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    Why is a tertiary halogenoalkane or a tertiary organic compound in general more reactive than their secondary and primary compounds? My friends or my teacher told me it's something about the carbocation stability of the compound being highter when an atom is being substituted by an attacking nucleophile.

    I don't quite understand how that is the case. Someone please explain plss



    thanks
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    (Original post by CookieHero)
    Why is a tertiary halogenoalkane or a tertiary organic compound in general more reactive than their secondary and primary compounds? My friends or my teacher told me it's something about the carbocation stability of the compound being highter when an atom is being substituted by an attacking nucleophile.

    I don't quite understand how that is the case. Someone please explain plss



    thanks
    In reactions with halogenoalkane, an intermediate forms known as a carbocation which is a hydrocarbon where one of the carbon atoms has 3 bonds instead of 4 leaving it with a +ve charge. The more stable this carbocation is the more reactive the halogenoalkane is and is more likely to form a product thats associated with the carbocation. The stability of a carbocation depends on how many carbon chains are bonded to the carbon with a +ve charge. Why is it more stable? You don't need to know but its due to the inductive effect of the carbon chains attached which push electrons towards the +ve carbon atom.
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    (Original post by Shiv is Light)
    In reactions with halogenoalkane, an intermediate forms known as a carbocation which is a hydrocarbon where one of the carbon atoms has 3 bonds instead of t leaving it with a +ve charge. The more stable this carbocation is the more reactive the halogenoalkane is and is more likely to form a product thats associated with the carbocation. The stability of a carbocation depends on how many carbon chains are bonded to the carbon with a +ve charge. Why is it more stable? You don't need to know but its due to the inductive effect of the carbon chains attached which push electrons towards the +ve carbon atom.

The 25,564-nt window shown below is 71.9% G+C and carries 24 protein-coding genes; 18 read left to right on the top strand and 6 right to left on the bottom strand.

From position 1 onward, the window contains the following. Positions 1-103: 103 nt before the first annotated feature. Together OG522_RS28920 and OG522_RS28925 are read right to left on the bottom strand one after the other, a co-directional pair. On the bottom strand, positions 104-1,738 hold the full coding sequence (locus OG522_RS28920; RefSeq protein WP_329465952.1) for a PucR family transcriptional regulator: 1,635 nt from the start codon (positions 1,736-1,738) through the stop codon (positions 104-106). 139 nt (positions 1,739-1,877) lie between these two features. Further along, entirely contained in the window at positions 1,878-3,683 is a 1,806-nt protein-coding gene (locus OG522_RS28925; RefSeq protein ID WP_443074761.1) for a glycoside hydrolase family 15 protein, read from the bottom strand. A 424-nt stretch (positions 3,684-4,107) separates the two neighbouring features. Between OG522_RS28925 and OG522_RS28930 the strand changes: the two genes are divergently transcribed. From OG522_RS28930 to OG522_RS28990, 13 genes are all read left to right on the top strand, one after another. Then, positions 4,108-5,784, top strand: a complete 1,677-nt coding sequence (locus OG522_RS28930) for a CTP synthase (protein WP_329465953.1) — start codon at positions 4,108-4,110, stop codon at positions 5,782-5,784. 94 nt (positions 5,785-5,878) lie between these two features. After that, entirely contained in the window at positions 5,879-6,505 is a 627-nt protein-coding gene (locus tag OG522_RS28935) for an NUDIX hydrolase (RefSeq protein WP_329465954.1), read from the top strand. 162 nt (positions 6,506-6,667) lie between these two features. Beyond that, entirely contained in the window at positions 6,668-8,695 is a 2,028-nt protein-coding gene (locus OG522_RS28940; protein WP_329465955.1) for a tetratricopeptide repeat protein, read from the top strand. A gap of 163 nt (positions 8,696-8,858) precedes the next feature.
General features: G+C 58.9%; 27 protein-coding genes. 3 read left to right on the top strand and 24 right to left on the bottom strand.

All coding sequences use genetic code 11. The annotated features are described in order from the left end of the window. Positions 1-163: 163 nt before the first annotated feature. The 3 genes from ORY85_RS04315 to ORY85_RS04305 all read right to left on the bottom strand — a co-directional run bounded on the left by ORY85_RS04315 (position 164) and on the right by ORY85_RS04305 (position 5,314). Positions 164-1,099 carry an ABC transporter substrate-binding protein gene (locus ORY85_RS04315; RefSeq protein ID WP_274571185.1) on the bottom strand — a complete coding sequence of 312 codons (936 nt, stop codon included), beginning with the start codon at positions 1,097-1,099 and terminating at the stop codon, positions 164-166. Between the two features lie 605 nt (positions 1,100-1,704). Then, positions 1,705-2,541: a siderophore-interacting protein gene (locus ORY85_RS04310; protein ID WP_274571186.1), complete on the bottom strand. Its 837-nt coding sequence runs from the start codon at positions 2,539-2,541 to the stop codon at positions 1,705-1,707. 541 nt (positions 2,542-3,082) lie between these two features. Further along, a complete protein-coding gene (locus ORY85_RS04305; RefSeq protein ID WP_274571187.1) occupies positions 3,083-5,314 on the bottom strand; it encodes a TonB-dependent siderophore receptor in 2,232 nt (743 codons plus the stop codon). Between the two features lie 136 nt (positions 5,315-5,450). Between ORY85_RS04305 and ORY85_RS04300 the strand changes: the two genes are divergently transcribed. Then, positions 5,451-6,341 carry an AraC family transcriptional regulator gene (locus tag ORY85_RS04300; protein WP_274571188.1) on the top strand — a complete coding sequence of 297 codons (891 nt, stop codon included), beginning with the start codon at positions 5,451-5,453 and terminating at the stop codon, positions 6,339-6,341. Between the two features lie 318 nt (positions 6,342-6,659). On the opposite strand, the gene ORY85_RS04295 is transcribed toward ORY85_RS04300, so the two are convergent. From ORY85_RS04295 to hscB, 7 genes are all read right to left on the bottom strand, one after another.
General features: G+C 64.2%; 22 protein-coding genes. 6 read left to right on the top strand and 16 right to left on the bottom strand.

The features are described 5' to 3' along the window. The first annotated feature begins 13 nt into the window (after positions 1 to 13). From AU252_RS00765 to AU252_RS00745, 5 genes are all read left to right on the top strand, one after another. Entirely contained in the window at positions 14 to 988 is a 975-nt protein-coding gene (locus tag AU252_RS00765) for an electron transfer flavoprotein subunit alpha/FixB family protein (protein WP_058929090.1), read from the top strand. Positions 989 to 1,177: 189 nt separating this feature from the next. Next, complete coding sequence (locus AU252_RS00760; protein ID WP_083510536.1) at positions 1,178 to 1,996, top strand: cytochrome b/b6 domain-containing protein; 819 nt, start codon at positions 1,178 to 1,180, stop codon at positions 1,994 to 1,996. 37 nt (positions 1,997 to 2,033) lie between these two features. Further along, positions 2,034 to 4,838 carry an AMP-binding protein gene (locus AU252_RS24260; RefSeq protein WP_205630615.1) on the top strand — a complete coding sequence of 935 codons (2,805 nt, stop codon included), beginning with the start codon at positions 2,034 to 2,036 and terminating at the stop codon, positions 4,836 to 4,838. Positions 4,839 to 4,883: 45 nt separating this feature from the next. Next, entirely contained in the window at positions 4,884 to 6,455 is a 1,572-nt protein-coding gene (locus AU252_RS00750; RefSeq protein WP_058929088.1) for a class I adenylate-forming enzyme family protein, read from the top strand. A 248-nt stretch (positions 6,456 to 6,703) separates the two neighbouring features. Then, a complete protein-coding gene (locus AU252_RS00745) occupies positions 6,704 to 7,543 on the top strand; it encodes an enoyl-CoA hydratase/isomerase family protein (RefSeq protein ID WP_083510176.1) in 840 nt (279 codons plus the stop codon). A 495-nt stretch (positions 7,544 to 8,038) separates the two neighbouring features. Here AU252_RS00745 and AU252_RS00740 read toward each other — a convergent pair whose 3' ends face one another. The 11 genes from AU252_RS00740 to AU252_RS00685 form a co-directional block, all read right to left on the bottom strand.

It makes sense now thanks
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    (Original post by CookieHero)
    It makes sense now thanks
    Can i have some rep.. please
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    (Original post by Shiv is Light)
    Can i have some rep.. please
    Im new to these things but do I click the thumbs up?
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    (Original post by CookieHero)
    Im new to these things but do I click the thumbs up?
    yep but you can only rep someone once in like 12 hours
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    oh ic :P
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    (Original post by CookieHero)
    Why is a tertiary halogenoalkane or a tertiary organic compound in general more reactive than their secondary and primary compounds? My friends or my teacher told me it's something about the carbocation stability of the compound being highter when an atom is being substituted by an attacking nucleophile.

    I don't quite understand how that is the case. Someone please explain plss



    thanks
    As the number of alkyl groups on the base carbon increases so does the inductive effect of the alkyl groups attached (The "pushing" of electrons onto the base carbon) therefore the carbon will have more "electron pressure" on it - in this case the carbon has a halogen-carbon bond relieve some of this "electron pressure" by repelling the electron pair more onto the halogen. Making the carbocation more δ+ and therefore more likely to come under attack from nucleophiles.

    At AS you don't really need to know about alkyl group's inductive effect but you do at A2 when you start learning about lone pair availability and benzene rings. (I'm doing AS+A2 at the same time, which is somewhat useful as you can cement the AS theory with A2 knowledge )

    Further reading:
    http://www.chemguide.co.uk/mechanism...carbonium.html
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    (Original post by RME11)
    As the number of alkyl groups on the base carbon increases so does the inductive effect of the alkyl groups attached (The "pushing" of electrons onto the base carbon) therefore the carbon will have more "electron pressure" on it - in this case the carbon has a halogen-carbon bond relieve some of this "electron pressure" by repelling the electron pair more onto the halogen. Making the carbocation more δ+ and therefore more likely to come under attack from nucleophiles.

    At AS you don't really need to know about alkyl group's inductive effect but you do at A2 when you start learning about lone pair availability and benzene rings. (I'm doing AS+A2 at the same time, which is somewhat useful as you can cement the AS theory with A2 knowledge )

    Further reading:
    http://www.chemguide.co.uk/mechanism...carbonium.html
    Very interesting. I might actually try to do A2 at the same time with physics and maths.
 
 
 
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